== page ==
McCarthy pushes to exclude Rep. Omar from House committee over 'antisemitic comments'

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The House GOP has not expressed similar concern about antisemitism among its own caucus members.

House Republicans are planning a floor vote to block Democratic Rep. Ilhan Omar of Minnesota from continuing to serve on the Committee on Foreign Affairs, Punchbowl News reported on Monday. Republican House Speaker Kevin McCarthy has vowed to keep Omar off the panel, citing comments she made in 2019 criticizing Israel and his own support for its government.

McCarthy has done nothing to punish members of his own caucus for antisemitic and white nationalist comments.

McCarthy told Punchbowl News on Jan. 10 that he would use his power as speaker to remove California Democratic Reps. Adam Schiff and Eric Swalwell from the House Permanent Select Committee On Intelligence and that the GOP majority would hold a vote to remove Omar from Foreign Affairs. "I made all [three] cases before. It's not like it's anything new," he said, saying that his predecessor as speaker had set a precedent. "Remember, this is what Nancy Pelosi, this is the type of Congress she wanted to have."

Under Pelosi's leadership, Democrats and a few Republicans in the last Congress voted to remove Reps. Marjorie Taylor Greene (R-GA) and Paul Gosar (R-AZ) from all of their committee assignments, Greene for spreading antisemitic, Islamophobic, racist, and QAnon-linked conspiracy theories and backing a call on social media for Pelosi to be executed, and Gosar for posting a video on social media showing an animated version of himself physically attacking President Joe Biden and assassinating Rep. Alexandria Ocasio-Cortez (D-NY).

McCarthy opposed the actions against both, calling the removal of Greene an "unprecedented step to further their partisan power grab regarding the committee assignments of the other party" and the censure and removal of Gosar an "abuse of power."

After Republicans won a narrow majority in November, McCarthy tweeted: "Last year, I promised that when I became Speaker, I would remove Rep. Ilhan Omar from the House Foreign Affairs Committee based on her repeated anti-semitic and anti-American remarks. I'm keeping that promise." In an attached video, he pointed to comments Omar made in February 2019 critical of Israel's influence in the United States and suggesting that McCarthy's support for the country was "all about the Benjamins baby." McCarthy later called these "antisemitic comments."

Omar apologized at the time for those and other tweets about Israel, acknowledging the "painful history of anti-Semitic tropes."

In January 2022, McCarthy told right-wing media outlet Breitbart:

The Democrats have created a new thing where they're picking and choosing who can be on committee. Never in the history have you had the majority tell the minority who could be on committee, but this new standard, which these Democrats have voted for — if Eric Swalwell cannot get a security clearance in the private sector, there's no reason why he should be given one to be on Intel or Homeland Security, so that will not — he will not be serving. … Ilhan Omar will not be serving on Foreign Affairs. … This is a new level of what the Democrats have gone. You look at Adam Schiff. He should not be serving on Intel.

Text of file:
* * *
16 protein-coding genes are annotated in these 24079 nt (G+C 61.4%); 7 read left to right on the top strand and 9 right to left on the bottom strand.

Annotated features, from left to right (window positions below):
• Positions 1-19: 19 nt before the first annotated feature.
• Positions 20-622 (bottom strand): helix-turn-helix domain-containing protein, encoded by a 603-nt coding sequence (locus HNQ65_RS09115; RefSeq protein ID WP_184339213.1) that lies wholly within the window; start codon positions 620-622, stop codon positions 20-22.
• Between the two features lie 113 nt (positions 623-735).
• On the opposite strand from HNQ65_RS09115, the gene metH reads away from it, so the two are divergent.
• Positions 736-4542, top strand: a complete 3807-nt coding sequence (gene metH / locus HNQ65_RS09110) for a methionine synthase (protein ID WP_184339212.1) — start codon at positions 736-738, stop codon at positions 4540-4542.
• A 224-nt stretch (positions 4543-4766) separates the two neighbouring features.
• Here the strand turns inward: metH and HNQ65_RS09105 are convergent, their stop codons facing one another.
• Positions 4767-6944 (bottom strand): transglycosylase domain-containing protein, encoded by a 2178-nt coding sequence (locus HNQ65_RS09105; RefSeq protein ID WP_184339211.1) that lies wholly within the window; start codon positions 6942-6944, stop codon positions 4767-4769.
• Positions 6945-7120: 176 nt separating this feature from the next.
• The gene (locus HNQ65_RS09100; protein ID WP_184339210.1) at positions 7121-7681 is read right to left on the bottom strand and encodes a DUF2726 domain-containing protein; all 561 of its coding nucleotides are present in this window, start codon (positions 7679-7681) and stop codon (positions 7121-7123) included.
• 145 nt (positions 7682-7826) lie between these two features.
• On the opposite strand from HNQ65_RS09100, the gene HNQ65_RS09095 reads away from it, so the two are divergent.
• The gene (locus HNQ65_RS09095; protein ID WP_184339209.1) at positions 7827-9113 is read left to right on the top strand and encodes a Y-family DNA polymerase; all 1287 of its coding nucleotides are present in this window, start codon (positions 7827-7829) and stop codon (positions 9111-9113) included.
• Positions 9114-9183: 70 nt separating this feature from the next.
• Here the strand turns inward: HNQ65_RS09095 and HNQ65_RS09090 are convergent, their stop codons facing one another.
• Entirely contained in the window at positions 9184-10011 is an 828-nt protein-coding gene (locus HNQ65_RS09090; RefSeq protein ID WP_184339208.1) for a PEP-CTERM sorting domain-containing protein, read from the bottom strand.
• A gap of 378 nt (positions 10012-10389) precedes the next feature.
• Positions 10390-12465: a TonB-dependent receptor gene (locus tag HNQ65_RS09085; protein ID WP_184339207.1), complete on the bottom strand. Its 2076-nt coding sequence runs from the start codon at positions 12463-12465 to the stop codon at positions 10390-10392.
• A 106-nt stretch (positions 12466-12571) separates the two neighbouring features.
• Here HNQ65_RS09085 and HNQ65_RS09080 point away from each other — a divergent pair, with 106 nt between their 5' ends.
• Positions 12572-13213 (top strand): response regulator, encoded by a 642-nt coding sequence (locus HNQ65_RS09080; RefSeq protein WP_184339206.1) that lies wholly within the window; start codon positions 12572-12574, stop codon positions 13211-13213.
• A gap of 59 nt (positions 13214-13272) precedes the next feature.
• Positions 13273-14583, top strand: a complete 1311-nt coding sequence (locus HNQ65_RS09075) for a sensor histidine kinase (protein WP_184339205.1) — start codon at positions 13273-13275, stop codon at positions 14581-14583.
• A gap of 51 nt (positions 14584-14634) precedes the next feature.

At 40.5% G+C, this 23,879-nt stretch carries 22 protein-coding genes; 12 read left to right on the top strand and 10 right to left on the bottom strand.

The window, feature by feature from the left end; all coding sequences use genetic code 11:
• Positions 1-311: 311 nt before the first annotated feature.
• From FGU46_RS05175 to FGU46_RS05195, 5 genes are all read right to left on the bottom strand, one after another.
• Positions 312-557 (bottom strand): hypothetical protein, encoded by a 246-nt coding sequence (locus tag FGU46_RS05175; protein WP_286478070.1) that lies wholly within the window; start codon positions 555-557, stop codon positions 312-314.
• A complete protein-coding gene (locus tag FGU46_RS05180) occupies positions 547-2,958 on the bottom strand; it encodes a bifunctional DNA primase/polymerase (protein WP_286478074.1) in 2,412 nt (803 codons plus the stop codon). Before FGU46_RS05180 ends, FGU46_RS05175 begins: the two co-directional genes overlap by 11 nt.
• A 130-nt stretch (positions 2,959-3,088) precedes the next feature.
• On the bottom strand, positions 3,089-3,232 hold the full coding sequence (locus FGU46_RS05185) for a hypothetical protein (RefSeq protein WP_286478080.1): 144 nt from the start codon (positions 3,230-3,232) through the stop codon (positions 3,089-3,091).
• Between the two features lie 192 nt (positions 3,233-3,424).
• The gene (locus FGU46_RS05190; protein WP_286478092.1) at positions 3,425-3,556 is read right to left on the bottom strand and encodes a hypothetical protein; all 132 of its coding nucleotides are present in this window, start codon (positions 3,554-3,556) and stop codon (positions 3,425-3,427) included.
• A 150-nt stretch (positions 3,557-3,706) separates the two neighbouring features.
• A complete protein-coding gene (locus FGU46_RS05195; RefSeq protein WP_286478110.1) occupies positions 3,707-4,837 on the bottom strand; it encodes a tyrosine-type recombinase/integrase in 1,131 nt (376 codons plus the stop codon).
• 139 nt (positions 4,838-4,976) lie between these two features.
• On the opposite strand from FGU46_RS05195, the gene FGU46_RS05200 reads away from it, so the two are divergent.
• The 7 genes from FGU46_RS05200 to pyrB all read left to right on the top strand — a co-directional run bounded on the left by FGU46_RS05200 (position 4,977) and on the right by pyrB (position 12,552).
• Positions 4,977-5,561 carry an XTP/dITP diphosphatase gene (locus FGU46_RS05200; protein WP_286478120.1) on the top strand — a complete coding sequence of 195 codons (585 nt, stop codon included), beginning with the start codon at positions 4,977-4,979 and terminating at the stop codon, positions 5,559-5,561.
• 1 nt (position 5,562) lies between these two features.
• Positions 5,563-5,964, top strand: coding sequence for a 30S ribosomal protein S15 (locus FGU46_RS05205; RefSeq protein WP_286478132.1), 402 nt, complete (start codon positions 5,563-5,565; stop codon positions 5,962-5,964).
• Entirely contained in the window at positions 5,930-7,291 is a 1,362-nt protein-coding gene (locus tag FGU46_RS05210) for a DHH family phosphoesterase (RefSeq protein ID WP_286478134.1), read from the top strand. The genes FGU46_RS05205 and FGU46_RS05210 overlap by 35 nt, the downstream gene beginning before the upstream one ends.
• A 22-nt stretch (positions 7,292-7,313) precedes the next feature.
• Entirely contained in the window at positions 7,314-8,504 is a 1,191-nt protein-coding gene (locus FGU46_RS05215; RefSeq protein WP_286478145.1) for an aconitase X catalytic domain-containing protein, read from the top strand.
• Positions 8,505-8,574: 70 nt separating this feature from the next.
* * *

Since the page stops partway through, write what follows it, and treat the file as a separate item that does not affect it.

On Jan. 12, 2023, McCarthy said at a press conference: "You will find the fundamental difference of me being a speaker and Nancy Pelosi: The other side will get to name their members on the committee. It won't be handpicked by me and denying the Democrats their voice." After a reporter pointed out that this contradicted his stated plans to remove the three Democrats from their committees, McCarthy responded with what Washington Post fact checker Glenn Kessler termed "specious attacks" worthy of "four Pinocchios," accusing Schiff of lying to the public and claiming that he heard negative information about Swalwell in a classified FBI briefing.

While House Republicans now plan to punish Omar for what she said four years ago, they have all countenanced antisemitic comments by other Republicans.

They elected McCarthy minority leader of the 116th and 117th Congresses and voted him speaker of the current one even after he faced widespread criticism for an October 2018 tweet suggesting prominent Jewish donors George Soros and Michael Bloomberg, along with Tom Steyer, whose father was Jewish and is often misidentified as Jewish, were trying to buy the election.

They unanimously selected Rep. Steve Scalise (R-LA) to be House majority leader, even though he acknowledged in 2014 that he had spoken at the 2002 convention of a white supremacist organization founded by former Ku Klux Klan leader David Duke. Scalise has claimed that he did not know what the organization stood for.

They appointed Republican Colorado Rep. Lauren Boebert to the House Oversight and Accountability Committee, along with Greene and Gosar, even though she reportedly asked a group of Jewish visitors to the Capitol in January 2022 if they were spies doing "reconnaissance."

Rep. Mary Miller (R-IL) offered only a partial apology in January 2021 for comments praising Adolf Hitler's strategy of indoctrinating young people to become Nazis. "Hitler was right on one thing. He said, 'Whoever has the youth has the future.'" She was appointed to the House Agriculture Committee.

And despite falsely claiming to be a "proud American Jew" and the grandson of Holocaust survivors — and allegedly using a fake Jewish-sounding name to dupe Jewish donors on GoFundMe — Rep. George Santos (R-NY) was appointed to both the Science, Space and Technology and the Small Business committees.

Published with permission of The American Independent Foundation.